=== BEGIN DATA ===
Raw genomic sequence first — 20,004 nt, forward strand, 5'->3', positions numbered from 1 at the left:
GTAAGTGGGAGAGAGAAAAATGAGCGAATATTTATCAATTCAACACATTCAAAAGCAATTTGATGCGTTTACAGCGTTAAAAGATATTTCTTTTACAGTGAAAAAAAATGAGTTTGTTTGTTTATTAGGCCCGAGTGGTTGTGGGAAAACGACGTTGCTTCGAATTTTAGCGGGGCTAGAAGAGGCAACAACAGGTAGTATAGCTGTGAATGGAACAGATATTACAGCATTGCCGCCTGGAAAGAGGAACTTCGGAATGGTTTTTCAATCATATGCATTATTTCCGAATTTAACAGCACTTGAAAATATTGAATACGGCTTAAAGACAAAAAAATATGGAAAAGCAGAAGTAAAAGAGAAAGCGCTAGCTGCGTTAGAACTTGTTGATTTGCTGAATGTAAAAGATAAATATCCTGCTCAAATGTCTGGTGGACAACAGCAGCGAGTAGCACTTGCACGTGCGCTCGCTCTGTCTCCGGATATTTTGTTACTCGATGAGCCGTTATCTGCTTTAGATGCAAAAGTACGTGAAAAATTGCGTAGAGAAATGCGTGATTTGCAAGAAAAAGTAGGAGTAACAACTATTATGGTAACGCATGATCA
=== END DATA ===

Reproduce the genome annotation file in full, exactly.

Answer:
Raw genomic sequence first — 20,004 nt, forward strand, 5'->3', positions numbered from 1 at the left:
GTAAGTGGGAGAGAGAAAAATGAGCGAATATTTATCAATTCAACACATTCAAAAGCAATTTGATGCGTTTACAGCGTTAAAAGATATTTCTTTTACAGTGAAAAAAAATGAGTTTGTTTGTTTATTAGGCCCGAGTGGTTGTGGGAAAACGACGTTGCTTCGAATTTTAGCGGGGCTAGAAGAGGCAACAACAGGTAGTATAGCTGTGAATGGAACAGATATTACAGCATTGCCGCCTGGAAAGAGGAACTTCGGAATGGTTTTTCAATCATATGCATTATTTCCGAATTTAACAGCACTTGAAAATATTGAATACGGCTTAAAGACAAAAAAATATGGAAAAGCAGAAGTAAAAGAGAAAGCGCTAGCTGCGTTAGAACTTGTTGATTTGCTGAATGTAAAAGATAAATATCCTGCTCAAATGTCTGGTGGACAACAGCAGCGAGTAGCACTTGCACGTGCGCTCGCTCTGTCTCCGGATATTTTGTTACTCGATGAGCCGTTATCTGCTTTAGATGCAAAAGTACGTGAAAAATTGCGTAGAGAAATGCGTGATTTGCAAGAAAAAGTAGGAGTAACAACTATTATGGTAACGCATGATCA